CBP Officers Seize $11 Million-Worth of Narcotics as the Border Crisis Escalates



According to a U.S. Customs and Border Protection (CBP) press release, Office of Field Operations (OFO) officers recently seized hard narcotics in four separate incidents that totaled more than $11 million. The seizures took place over the course of three days in Laredo, Texas and resulted in the capture of more than 430 pounds of methamphetamine, 134 pounds of cocaine, 41 pounds of heroin, and 16 pounds of fentanyl.

The first incident occurred on April 19 at the World Trade Bridge. CBP officers discovered 234 packages containing 360 pounds of methamphetamine within a shipment from Mexico. The narcotics had an estimated street value of $7,204,632.

The second seizure occurred on April 20 at the Juarez-Lincoln Bridge. Following a canine and non-intrusive imaging system inspection, CBP officers discovered a total of 50 packages containing 71 pounds of methamphetamine within a commercial bus arriving from Mexico with an estimated street value of $1,424,171.

The third incident also occurred on April 20 at the World Trade Bridge and resulted in the discovery of 84 pounds of cocaine, 41 pounds of heroin and 16 pounds of fentanyl within a shipping trailer from Mexico. Combined, the drugs had an estimated street value of $2,046,880.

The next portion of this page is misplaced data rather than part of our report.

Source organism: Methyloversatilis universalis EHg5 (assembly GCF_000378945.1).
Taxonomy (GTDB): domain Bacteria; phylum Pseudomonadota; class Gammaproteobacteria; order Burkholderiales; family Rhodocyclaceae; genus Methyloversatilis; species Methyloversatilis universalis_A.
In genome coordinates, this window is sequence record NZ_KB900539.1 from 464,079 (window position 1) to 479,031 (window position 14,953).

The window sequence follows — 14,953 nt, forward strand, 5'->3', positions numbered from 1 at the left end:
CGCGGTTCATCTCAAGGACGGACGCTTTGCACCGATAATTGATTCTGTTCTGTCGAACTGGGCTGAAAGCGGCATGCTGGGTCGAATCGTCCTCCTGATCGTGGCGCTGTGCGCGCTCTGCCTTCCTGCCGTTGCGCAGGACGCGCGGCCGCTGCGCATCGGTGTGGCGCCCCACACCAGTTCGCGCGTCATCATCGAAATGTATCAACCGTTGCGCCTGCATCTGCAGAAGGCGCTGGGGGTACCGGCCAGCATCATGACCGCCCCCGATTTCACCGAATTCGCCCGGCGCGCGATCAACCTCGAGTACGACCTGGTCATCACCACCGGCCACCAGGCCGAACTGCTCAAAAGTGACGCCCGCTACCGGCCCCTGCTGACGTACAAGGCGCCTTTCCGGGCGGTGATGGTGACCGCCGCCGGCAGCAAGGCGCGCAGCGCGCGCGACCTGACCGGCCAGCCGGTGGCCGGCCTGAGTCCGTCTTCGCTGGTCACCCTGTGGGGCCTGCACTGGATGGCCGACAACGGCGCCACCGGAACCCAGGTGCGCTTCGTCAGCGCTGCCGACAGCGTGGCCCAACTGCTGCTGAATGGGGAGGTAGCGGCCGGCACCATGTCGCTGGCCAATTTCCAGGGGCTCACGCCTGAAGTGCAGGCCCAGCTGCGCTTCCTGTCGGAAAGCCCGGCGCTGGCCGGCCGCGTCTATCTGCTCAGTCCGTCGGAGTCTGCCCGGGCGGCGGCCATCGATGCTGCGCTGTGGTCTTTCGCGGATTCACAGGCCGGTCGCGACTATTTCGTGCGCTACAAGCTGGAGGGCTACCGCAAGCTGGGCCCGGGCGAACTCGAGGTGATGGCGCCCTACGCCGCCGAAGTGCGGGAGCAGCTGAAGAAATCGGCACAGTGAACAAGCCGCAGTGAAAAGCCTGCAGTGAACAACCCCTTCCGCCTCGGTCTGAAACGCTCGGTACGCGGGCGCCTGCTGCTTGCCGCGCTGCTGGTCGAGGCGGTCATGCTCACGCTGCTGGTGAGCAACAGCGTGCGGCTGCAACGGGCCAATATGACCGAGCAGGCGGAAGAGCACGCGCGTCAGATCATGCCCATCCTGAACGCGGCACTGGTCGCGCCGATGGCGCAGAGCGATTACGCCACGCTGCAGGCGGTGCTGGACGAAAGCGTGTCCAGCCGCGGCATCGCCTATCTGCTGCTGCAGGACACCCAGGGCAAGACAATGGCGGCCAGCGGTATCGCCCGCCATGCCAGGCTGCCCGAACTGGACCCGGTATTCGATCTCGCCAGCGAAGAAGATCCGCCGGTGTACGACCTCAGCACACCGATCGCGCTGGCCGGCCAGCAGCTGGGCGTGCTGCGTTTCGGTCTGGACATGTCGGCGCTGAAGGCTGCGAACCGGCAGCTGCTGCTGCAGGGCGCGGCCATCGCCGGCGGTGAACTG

The fourth seizure occurred once again at the World Trade Bridge on April 21. CBP officers found 20 packages containing nearly 50 pounds of cocaine within a tractor trailer with an estimated street value of $382,500.

Acting Port Director Eugene Crawford of the Laredo Port of Entry said, “In an effort to secure our Nation’s borders, as these narcotics seizures clearly illustrate, CBP has implemented enforcement strategies that have furthered the disruption of dangerous drugs entering the country.”

The incidents come in the wake of months of President Joe Biden’s do-nothing approach to the ongoing crisis at the southern border. In his first 100 days in office, President Biden halted construction of the border wall, ended the Migrant Protection Protocols, reinstated catch and release, promised a path to citizenship for illegal aliens and ended the emergency declaration on the southern border. The result? The largest surge of border apprehensions in over 20 years, and with it, a massive increase in drug smuggling and other cartel activity.

Thanks to border wall improvements in the Texas sector and the diligent work of CBP, these shipments were intercepted. Due to the wall, while incomplete, more narcotics are being diverted into ports of entry, making them easier to intercept. However, CBP is overwhelmed and understaffed, resulting in many illegal aliens crossing successfully without apprehension and other cartel activity occurring unencumbered, both at ports of entry and in areas where there is no effective border barrier. As the crisis continues to worsen, we can only expect cartels to expand their operations and exploit the current crisis to their benefit.

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